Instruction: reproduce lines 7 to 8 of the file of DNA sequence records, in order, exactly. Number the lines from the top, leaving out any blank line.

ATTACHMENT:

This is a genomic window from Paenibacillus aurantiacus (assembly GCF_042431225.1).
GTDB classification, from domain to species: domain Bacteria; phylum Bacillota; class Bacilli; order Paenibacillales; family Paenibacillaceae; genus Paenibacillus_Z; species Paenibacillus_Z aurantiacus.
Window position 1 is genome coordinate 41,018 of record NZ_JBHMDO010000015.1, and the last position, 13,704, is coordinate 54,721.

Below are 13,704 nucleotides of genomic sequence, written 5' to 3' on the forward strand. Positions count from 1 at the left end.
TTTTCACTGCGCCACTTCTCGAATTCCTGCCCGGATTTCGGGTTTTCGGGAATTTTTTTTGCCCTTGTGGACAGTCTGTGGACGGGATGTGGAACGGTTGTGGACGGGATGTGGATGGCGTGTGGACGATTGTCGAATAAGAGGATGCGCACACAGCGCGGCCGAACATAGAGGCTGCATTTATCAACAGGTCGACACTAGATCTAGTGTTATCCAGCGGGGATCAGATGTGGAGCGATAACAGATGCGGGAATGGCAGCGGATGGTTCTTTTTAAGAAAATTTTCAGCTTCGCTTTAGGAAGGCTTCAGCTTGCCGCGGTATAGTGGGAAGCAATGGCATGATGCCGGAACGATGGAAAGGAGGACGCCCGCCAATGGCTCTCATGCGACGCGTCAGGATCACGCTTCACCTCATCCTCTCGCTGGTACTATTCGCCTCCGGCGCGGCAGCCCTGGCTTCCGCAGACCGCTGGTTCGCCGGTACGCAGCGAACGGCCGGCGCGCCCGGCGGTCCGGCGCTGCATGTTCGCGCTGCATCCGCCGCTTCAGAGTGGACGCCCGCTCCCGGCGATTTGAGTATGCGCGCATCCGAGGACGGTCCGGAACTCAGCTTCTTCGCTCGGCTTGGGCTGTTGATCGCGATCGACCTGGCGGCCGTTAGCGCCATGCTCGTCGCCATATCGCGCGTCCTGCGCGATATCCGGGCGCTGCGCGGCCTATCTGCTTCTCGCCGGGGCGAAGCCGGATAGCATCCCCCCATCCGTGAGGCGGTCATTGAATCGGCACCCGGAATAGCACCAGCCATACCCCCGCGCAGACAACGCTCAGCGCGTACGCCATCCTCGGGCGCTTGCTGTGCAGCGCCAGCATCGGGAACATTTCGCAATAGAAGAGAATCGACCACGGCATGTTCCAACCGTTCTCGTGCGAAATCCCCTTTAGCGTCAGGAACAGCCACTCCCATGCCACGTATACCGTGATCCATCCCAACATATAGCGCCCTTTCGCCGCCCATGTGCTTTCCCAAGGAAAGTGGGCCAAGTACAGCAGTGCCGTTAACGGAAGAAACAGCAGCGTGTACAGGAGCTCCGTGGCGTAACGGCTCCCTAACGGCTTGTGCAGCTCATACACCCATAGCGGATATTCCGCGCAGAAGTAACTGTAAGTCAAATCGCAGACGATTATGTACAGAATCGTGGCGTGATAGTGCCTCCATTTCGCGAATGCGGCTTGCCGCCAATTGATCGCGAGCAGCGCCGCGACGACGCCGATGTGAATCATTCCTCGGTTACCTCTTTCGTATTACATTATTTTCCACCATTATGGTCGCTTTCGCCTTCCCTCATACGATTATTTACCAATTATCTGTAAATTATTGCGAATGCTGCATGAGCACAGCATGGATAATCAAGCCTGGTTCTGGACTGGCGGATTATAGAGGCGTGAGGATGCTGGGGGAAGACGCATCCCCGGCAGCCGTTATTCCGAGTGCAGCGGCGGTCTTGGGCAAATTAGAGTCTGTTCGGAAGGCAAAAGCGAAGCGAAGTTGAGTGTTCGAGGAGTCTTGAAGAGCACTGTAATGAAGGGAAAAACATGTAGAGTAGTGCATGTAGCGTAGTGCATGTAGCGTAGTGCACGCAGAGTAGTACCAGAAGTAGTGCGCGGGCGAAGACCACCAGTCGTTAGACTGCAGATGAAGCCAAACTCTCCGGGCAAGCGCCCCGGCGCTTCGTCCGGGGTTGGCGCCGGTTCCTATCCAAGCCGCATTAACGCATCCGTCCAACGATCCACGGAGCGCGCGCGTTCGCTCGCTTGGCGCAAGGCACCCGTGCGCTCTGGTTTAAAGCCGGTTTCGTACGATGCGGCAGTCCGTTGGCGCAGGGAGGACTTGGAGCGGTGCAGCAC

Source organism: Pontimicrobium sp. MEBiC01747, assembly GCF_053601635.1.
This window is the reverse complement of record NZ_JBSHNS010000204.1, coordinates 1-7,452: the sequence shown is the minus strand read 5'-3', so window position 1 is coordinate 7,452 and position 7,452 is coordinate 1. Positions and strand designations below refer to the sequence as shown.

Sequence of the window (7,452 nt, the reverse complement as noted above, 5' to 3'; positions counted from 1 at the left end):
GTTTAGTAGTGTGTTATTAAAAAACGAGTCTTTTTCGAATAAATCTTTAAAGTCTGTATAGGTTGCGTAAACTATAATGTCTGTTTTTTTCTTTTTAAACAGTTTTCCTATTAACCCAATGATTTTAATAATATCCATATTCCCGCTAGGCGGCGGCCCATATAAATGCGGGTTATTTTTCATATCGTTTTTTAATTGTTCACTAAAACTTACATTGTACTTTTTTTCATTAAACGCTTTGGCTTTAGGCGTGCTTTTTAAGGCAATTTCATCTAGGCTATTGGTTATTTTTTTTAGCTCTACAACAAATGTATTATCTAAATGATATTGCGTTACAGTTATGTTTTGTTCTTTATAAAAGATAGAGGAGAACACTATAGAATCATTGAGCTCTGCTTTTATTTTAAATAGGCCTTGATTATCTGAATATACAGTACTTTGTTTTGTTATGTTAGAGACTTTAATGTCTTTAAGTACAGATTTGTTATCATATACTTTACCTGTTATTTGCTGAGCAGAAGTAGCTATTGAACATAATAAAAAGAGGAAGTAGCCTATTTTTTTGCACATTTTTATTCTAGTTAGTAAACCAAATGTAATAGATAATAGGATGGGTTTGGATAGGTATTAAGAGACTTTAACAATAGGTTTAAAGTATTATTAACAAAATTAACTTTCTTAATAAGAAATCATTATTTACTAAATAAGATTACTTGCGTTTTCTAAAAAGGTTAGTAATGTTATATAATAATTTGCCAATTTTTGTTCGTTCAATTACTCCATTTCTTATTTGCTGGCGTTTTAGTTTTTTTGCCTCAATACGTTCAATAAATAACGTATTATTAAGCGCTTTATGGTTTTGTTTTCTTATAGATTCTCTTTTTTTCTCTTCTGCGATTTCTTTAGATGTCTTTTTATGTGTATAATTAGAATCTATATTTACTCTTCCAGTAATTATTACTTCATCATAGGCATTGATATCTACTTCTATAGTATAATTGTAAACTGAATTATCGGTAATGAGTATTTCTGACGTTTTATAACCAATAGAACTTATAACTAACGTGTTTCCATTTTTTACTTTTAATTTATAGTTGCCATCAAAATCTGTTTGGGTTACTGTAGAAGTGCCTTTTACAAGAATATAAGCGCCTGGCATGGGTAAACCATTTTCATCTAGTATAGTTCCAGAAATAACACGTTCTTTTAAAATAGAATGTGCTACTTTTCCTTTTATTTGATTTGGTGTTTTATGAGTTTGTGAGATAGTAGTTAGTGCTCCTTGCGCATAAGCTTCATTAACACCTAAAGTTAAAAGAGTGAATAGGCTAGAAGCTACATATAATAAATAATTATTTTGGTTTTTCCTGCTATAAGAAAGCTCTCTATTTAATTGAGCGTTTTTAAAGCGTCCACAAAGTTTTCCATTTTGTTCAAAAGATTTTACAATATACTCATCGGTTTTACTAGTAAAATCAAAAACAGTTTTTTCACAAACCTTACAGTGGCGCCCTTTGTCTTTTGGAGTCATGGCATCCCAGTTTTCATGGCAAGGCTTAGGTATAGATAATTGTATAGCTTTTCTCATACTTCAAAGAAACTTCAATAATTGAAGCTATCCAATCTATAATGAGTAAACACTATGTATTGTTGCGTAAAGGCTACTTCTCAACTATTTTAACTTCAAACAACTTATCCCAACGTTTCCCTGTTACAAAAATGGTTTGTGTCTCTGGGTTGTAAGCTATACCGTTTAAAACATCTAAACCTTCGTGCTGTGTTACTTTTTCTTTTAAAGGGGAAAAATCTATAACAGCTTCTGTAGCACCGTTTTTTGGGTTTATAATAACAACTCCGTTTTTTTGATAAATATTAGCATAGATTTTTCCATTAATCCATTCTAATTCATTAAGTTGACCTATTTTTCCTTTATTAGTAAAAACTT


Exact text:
This window is the reverse complement of record NZ_JBSHNS010000204.1, coordinates 1-7,452: the sequence shown is the minus strand read 5'-3', so window position 1 is coordinate 7,452 and position 7,452 is coordinate 1. Positions and strand designations below refer to the sequence as shown.

Sequence of the window (7,452 nt, the reverse complement as noted above, 5' to 3'; positions counted from 1 at the left end):